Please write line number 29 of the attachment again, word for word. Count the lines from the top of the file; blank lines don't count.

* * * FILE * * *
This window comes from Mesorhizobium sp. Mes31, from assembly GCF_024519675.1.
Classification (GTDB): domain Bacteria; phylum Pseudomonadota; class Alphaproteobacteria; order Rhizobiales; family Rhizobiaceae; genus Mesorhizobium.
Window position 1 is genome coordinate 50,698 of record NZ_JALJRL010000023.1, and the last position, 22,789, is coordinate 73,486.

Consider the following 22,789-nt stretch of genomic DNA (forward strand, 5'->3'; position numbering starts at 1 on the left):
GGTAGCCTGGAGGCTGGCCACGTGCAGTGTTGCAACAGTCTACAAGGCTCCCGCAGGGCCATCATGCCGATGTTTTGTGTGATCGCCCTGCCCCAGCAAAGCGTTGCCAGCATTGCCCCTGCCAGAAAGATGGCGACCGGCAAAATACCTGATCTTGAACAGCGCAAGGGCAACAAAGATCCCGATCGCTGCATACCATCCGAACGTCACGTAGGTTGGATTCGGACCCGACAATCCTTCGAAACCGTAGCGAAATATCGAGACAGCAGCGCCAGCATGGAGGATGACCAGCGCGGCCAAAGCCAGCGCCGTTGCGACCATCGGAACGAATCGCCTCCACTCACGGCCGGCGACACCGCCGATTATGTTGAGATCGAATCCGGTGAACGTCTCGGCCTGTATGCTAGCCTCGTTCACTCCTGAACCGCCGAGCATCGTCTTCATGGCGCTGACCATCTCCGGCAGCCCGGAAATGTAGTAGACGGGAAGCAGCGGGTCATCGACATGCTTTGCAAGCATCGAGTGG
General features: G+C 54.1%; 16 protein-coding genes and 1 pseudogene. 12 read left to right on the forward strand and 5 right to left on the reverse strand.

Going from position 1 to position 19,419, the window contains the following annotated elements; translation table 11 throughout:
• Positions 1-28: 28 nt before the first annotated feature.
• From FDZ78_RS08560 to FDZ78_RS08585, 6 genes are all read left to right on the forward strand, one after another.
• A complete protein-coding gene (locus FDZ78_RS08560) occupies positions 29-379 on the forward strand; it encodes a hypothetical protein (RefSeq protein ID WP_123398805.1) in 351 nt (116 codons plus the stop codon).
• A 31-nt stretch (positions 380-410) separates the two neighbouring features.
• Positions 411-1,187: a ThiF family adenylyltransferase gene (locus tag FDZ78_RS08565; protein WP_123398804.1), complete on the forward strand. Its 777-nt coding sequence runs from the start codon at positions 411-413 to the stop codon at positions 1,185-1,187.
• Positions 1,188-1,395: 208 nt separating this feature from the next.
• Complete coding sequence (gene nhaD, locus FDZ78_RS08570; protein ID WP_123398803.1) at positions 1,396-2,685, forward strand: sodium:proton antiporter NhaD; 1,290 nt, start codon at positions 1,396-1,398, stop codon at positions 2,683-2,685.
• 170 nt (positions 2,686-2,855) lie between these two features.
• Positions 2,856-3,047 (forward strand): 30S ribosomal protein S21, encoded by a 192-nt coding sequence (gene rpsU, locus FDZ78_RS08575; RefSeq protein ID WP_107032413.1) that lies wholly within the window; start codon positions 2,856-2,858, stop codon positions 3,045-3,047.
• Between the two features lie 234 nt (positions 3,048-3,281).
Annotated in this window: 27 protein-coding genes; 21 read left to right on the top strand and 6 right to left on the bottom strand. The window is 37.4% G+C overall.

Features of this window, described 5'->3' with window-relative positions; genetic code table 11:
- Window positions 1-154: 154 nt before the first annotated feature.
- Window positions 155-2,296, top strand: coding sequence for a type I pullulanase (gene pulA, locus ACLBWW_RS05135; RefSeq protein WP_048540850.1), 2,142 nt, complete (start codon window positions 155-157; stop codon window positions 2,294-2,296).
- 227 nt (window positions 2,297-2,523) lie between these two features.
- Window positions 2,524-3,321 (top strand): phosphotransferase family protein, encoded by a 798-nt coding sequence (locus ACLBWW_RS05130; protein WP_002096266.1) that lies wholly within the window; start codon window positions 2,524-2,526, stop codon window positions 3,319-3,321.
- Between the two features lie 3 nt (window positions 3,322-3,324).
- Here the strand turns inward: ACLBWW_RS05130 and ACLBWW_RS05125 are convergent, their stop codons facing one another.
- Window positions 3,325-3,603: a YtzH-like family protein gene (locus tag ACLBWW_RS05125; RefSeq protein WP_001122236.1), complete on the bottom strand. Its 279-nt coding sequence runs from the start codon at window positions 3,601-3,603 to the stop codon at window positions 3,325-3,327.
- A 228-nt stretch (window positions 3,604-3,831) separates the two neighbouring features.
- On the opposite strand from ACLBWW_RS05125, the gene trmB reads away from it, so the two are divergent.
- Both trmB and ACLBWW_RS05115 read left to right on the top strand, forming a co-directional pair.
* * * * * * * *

- Both trmB and ACLBWW_RS05115 read left to right on the top strand, forming a co-directional pair.